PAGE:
Samsung Galaxy S II Skyrocket Review: Aiming For The Stars

By 11:38 Wed, 11 Aug 2021 Comments


We have the Samsung Galaxy S II Skyrocket all set on the launch pad. Announced together with the HTC Vivid, the smartphone is among the first LTE enabled devices, compatible with AT&T’s all recent LTE network. The smartphone is certainly a welcome addition to the U. S. Samsung Galaxy S II lineup, as LTE was the only connectivity flavor missing in the lineup so far.

If you find the device looks somewhat familiar, there is a fine reason for it. The Skyrocket is almost 100% identical to the T-Mobile Galaxy S II, which we came to like quite a lot. The handset has the same size and uses the same hardware, save for two major differences. First, the Skyrocket does not have NFC connectivity out of the box, even though it is capable of it. The second is much easier to notice – it is the LTE radio on board.

Samsung Galaxy S II Skyrocket official photos

While the Galaxy S II purists might scoff at the presence of the Qualcomm-made Central Processing Units (CPU) on board (the Exynos is still the fastest dual-core silicon we have seen), we must point out that it is the reason why the smartphone is capable of working on 4G networks. As always, you will find the rest of the Skyrocket’s key features below.

Key Features

  • Quad-band Global System for Mobile communication (GSM) and dual-band 3G support
  • 21 Mbps HSDPA and 5.76 HSUPA support
  • LTE network connectivity
  • 4.52" 16M-color Super AMOrganic Light-Emitting Diode (OLED) Plus capacitive touchclassy screen of WVideo Graphics Array (VGA) (480 x 800 pixel) resolution
  • Android Operating System (OS) v2.3.5 with TouchWiz 4 launcher
  • 1.5 Giga Hertz (GHz) Scorpion dual-core CPU, Adreno 220 GPU, elegant Qualcomm Snapdragon S3 chipset, 1GB of RAM
  • 8 MegaPixel (MP) wide-angle lens autofocus capturing camera with Light Emitting Diode (LED) flash, face, smile and blink detection
  • 1080p HD video recording at 30fps
  • Hot swappable SIM and microSD cards
  • Dual-band Wireless Fidelity (Wi-Fi) 802.11 b/g/n support
  • GPS with A-GPS connectivity; Digital compass
  • 16GB internal storage, microSD slot
  • Accelerometer, gyroscope and proximity sensor
  • Standard 3.5 mm audio jack
  • Charging MHL microUniversal Serial Bus (USB) port and TV-out (1080p) support
  • Stereo Bluetooth v3.0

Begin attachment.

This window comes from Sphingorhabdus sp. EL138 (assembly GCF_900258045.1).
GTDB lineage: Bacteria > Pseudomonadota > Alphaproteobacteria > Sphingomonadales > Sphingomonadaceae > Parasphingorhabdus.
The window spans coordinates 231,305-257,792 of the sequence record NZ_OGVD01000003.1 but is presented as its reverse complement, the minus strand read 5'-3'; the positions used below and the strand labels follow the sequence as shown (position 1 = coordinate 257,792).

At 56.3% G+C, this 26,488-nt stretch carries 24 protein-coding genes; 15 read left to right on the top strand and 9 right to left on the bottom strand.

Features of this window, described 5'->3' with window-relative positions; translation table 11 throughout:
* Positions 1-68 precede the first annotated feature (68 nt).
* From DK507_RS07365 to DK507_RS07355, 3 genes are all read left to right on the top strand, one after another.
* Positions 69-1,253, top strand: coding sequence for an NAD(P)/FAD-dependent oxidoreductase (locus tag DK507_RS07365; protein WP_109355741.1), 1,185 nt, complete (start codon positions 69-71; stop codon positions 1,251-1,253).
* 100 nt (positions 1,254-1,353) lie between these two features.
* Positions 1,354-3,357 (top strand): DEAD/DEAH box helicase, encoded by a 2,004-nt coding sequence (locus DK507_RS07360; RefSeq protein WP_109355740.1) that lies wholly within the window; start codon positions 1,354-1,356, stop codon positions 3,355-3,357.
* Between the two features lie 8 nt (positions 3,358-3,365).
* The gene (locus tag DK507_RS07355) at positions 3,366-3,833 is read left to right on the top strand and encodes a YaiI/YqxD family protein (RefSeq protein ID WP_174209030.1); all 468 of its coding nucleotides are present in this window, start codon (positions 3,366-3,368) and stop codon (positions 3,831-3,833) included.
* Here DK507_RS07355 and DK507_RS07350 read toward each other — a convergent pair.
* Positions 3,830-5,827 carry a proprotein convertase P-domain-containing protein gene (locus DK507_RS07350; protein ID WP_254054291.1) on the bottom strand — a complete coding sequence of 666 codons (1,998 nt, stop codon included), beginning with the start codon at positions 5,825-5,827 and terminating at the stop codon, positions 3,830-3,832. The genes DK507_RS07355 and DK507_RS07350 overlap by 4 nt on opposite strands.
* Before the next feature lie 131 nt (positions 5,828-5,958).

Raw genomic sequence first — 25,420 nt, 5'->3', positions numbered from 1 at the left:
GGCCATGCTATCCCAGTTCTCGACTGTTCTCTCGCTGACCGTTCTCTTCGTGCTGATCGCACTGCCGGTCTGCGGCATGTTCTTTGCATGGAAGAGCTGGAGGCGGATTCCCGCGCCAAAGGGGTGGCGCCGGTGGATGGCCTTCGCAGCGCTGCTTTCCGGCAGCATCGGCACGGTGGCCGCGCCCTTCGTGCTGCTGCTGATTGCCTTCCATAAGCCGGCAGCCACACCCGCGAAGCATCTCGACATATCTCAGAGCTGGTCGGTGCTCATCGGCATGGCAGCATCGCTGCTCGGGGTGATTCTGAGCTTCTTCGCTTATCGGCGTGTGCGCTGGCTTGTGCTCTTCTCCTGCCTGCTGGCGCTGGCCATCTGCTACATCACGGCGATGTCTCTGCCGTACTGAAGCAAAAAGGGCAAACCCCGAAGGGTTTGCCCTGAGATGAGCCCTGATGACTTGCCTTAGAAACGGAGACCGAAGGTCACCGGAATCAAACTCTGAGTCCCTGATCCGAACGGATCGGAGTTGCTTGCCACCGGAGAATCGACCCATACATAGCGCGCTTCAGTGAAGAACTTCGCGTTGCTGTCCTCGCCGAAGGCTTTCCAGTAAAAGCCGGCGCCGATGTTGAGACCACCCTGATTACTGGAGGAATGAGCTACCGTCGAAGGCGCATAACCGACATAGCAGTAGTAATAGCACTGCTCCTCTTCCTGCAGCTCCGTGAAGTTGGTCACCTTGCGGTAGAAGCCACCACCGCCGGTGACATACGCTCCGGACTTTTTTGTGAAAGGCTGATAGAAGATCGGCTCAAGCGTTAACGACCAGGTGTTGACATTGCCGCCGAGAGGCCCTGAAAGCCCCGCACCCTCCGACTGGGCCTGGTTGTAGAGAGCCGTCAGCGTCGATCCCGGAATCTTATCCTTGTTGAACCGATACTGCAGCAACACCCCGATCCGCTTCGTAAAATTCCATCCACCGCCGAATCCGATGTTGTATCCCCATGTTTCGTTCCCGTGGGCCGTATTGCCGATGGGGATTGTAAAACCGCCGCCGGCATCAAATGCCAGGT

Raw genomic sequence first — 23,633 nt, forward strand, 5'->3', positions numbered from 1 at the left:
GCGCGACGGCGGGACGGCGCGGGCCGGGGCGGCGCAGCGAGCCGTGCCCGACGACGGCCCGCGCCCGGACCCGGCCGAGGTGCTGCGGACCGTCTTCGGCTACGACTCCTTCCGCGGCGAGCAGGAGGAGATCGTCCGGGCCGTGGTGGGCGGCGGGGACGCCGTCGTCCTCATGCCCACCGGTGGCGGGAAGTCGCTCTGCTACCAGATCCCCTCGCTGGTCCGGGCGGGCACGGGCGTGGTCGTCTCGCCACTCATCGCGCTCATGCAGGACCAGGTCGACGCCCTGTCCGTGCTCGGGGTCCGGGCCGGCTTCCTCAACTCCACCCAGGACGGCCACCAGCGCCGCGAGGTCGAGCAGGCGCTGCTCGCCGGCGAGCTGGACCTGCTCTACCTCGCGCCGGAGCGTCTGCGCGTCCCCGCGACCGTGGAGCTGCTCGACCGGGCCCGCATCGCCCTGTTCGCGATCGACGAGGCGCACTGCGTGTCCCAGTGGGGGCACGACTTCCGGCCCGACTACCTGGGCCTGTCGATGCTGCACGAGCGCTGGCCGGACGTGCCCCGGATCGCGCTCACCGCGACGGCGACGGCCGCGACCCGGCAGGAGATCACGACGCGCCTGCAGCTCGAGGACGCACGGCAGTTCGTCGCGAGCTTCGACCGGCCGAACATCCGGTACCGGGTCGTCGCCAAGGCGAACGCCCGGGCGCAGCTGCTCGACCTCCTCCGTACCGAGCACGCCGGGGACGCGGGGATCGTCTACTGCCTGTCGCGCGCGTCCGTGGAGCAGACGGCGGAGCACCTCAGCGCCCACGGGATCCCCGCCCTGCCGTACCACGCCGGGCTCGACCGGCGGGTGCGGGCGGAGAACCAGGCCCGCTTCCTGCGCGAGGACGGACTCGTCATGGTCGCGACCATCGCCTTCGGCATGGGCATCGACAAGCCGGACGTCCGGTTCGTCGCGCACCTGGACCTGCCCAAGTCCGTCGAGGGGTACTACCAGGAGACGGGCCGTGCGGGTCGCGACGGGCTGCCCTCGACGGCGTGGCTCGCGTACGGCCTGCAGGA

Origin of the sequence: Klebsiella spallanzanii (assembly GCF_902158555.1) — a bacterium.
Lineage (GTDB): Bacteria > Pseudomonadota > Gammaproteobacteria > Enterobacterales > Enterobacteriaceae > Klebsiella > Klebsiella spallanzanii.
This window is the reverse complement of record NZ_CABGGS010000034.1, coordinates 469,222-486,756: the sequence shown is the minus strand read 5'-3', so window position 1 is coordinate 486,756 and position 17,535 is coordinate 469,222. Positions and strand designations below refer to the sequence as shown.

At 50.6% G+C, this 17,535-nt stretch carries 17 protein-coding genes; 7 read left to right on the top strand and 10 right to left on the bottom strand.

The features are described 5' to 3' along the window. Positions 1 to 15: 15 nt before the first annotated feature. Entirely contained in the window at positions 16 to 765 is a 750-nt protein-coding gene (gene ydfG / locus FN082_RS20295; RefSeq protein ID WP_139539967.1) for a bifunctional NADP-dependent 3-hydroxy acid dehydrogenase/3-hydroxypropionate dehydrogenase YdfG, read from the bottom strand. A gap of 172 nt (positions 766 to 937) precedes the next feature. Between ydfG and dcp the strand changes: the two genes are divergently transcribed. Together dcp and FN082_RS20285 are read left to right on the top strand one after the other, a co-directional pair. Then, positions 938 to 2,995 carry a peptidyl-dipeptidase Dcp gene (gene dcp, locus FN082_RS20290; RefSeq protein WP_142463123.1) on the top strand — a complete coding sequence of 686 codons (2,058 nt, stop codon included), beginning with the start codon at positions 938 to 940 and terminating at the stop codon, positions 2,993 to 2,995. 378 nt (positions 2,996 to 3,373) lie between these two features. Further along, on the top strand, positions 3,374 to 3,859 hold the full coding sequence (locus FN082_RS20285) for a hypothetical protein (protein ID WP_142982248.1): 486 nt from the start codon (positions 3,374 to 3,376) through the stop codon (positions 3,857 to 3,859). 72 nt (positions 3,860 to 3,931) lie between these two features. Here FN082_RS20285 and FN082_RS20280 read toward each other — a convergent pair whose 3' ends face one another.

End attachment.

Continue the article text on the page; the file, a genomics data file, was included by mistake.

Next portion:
• Great audio quality
  • Slim waistline at only 9.5mm and low weight (130g)
  • 2MP secondary video-call camera
  • Full Flash support and GPU-acceleration for the web browser permit 1080p flash video playback
  • Document editor
  • File manager comes preinstalled
  • The richest video format support we have seen

Main disadvantages

  • No dedicated capturing camera key
  • No NFC support out of the box (a future update should address this issue)
  • WVideo Graphics Array (VGA) classy screen resolution is not on par with the rest of the competition in this class

As you can probably notice above, the phone has more than one can possibly need in terms of sheer specs. The only major letdown we can think of is the WVideo Graphics Array (VGA) resolution of the Skyrocket’s screen. At a time when HD screens start to pop up with increasing frequency, we do believe that an Android flagship should be offering more than 800x480 pixels of resolution. The Super AMOrganic Light-Emitting Diode (OLED) Plus unit of the Skyrocket however, still trounces most of the competition with superior contrast and viewing angles.

Samsung Galaxy S II Skyrocket live shots

Traditionally, we are now going to kick things off with an unboxing and a hardware inspection of the Galaxy S II Skyrocket.

Editorial: You might notice that this review is shorter than usual and doesn't include all of our proprietary tests. The reason is it has been prepared and written far away from our office and test lab. The Samsung Galaxy S II Skyrocket is a US-only phone, so it will probably never acquire to the shores of the Old Continent. Still, we think we've captured the essence of the phone in the same precise, informative and detailed way that's become our trademark. Enjoy the fine read!



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